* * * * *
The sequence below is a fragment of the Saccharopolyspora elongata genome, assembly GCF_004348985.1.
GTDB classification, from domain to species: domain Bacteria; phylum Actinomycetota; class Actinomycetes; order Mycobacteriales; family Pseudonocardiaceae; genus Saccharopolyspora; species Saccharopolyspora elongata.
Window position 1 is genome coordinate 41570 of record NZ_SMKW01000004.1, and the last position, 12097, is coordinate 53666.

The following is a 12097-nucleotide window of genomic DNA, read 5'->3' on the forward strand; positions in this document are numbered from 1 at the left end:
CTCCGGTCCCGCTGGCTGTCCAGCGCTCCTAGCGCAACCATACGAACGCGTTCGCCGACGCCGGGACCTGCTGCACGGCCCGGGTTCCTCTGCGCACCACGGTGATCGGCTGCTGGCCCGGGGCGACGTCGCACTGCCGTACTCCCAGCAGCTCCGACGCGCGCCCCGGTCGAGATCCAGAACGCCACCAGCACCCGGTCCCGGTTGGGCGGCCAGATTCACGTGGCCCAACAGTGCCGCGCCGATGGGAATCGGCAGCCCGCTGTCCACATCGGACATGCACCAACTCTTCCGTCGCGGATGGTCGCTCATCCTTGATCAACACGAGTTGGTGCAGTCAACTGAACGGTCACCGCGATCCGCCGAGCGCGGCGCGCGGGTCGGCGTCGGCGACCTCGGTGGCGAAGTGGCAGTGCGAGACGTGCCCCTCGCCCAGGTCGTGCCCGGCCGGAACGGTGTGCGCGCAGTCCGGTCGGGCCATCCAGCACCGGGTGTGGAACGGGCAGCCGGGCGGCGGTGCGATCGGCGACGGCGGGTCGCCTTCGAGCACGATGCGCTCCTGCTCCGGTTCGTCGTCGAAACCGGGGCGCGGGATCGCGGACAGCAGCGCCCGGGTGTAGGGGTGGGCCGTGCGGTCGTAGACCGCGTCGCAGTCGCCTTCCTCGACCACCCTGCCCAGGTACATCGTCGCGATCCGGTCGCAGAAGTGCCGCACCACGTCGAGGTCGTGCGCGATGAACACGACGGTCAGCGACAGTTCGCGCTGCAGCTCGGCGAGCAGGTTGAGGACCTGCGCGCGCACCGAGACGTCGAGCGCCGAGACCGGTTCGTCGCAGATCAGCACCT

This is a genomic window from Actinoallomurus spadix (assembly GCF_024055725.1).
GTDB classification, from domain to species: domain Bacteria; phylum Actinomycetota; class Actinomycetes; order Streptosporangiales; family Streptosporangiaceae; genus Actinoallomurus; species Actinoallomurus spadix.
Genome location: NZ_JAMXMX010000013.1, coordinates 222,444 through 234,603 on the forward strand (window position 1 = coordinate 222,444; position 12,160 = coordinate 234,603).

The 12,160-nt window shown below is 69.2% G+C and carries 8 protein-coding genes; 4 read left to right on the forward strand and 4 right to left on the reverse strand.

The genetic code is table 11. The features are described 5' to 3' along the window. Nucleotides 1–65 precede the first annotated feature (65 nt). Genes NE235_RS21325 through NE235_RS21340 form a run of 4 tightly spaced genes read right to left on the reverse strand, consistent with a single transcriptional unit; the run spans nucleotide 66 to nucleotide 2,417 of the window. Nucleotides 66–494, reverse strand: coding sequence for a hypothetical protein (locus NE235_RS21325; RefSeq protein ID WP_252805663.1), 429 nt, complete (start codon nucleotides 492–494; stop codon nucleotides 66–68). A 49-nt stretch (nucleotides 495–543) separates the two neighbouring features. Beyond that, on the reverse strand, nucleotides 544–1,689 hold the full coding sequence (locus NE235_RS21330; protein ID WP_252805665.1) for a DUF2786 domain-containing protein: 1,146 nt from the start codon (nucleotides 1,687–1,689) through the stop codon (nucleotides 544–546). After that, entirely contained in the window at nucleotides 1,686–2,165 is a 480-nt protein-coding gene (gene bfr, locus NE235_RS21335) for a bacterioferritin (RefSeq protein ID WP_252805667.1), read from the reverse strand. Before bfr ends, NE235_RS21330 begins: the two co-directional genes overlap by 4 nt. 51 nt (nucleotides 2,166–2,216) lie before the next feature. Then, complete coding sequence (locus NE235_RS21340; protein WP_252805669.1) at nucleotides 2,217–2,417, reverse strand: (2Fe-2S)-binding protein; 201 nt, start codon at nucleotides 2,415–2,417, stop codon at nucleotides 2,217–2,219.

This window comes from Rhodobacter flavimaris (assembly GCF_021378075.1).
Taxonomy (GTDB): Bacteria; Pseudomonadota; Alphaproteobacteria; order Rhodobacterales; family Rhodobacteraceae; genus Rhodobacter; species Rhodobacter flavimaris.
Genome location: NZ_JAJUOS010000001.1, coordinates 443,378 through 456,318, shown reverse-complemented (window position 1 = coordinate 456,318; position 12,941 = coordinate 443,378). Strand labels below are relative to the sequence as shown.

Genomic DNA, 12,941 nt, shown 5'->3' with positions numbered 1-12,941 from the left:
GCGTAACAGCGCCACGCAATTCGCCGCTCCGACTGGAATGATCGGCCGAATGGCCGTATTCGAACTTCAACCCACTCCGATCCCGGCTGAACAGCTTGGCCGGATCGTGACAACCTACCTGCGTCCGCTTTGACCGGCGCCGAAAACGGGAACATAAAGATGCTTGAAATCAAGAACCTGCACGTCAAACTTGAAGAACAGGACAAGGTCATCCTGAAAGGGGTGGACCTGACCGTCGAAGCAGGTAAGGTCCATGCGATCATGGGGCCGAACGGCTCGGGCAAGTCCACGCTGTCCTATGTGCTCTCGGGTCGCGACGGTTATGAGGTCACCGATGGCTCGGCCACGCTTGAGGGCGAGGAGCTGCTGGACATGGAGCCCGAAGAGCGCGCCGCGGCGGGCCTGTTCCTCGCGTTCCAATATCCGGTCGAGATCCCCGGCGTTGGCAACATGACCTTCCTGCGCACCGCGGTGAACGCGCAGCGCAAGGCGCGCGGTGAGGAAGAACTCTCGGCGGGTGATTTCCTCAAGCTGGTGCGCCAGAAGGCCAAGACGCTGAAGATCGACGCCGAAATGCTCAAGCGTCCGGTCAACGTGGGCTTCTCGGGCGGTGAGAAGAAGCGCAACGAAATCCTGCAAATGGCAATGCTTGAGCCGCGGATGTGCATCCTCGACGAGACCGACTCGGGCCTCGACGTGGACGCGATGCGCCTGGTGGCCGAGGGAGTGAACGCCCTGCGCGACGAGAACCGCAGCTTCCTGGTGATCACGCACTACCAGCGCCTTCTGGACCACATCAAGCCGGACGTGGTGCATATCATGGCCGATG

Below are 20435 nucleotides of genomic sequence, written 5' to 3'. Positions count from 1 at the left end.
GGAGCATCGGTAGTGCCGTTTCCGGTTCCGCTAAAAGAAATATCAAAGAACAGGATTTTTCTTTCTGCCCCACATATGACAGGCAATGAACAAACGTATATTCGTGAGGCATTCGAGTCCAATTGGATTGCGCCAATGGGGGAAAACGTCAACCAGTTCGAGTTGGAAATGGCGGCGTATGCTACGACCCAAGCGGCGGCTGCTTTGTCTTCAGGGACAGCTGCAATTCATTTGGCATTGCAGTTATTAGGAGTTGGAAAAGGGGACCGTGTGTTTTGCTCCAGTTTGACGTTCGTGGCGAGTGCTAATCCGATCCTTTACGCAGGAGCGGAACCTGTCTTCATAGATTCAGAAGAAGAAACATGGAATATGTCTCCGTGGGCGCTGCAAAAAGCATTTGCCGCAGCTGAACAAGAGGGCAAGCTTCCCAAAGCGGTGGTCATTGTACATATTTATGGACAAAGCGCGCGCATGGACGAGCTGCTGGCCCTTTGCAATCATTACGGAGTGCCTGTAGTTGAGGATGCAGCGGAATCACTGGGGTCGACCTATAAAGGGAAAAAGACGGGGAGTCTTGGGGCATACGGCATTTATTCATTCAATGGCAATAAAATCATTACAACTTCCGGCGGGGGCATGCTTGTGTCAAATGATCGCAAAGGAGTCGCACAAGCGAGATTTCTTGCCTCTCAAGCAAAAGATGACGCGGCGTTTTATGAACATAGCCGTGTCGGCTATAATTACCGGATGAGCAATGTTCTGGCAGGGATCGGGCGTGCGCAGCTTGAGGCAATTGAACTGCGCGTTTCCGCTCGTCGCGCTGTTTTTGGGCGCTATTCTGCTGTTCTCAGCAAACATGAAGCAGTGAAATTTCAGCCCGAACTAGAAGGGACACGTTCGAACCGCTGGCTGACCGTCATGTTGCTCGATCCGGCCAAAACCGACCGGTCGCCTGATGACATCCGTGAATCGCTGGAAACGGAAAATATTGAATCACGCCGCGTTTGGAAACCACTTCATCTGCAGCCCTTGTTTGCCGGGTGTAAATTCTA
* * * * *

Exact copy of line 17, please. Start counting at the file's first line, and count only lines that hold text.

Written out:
GGAGCATCGGTAGTGCCGTTTCCGGTTCCGCTAAAAGAAATATCAAAGAACAGGATTTTTCTTTCTGCCCCACATATGACAGGCAATGAACAAACGTATATTCGTGAGGCATTCGAGTCCAATTGGATTGCGCCAATGGGGGAAAACGTCAACCAGTTCGAGTTGGAAATGGCGGCGTATGCTACGACCCAAGCGGCGGCTGCTTTGTCTTCAGGGACAGCTGCAATTCATTTGGCATTGCAGTTATTAGGAGTTGGAAAAGGGGACCGTGTGTTTTGCTCCAGTTTGACGTTCGTGGCGAGTGCTAATCCGATCCTTTACGCAGGAGCGGAACCTGTCTTCATAGATTCAGAAGAAGAAACATGGAATATGTCTCCGTGGGCGCTGCAAAAAGCATTTGCCGCAGCTGAACAAGAGGGCAAGCTTCCCAAAGCGGTGGTCATTGTACATATTTATGGACAAAGCGCGCGCATGGACGAGCTGCTGGCCCTTTGCAATCATTACGGAGTGCCTGTAGTTGAGGATGCAGCGGAATCACTGGGGTCGACCTATAAAGGGAAAAAGACGGGGAGTCTTGGGGCATACGGCATTTATTCATTCAATGGCAATAAAATCATTACAACTTCCGGCGGGGGCATGCTTGTGTCAAATGATCGCAAAGGAGTCGCACAAGCGAGATTTCTTGCCTCTCAAGCAAAAGATGACGCGGCGTTTTATGAACATAGCCGTGTCGGCTATAATTACCGGATGAGCAATGTTCTGGCAGGGATCGGGCGTGCGCAGCTTGAGGCAATTGAACTGCGCGTTTCCGCTCGTCGCGCTGTTTTTGGGCGCTATTCTGCTGTTCTCAGCAAACATGAAGCAGTGAAATTTCAGCCCGAACTAGAAGGGACACGTTCGAACCGCTGGCTGACCGTCATGTTGCTCGATCCGGCCAAAACCGACCGGTCGCCTGATGACATCCGTGAATCGCTGGAAACGGAAAATATTGAATCACGCCGCGTTTGGAAACCACTTCATCTGCAGCCCTTGTTTGCCGGGTGTAAATTCTA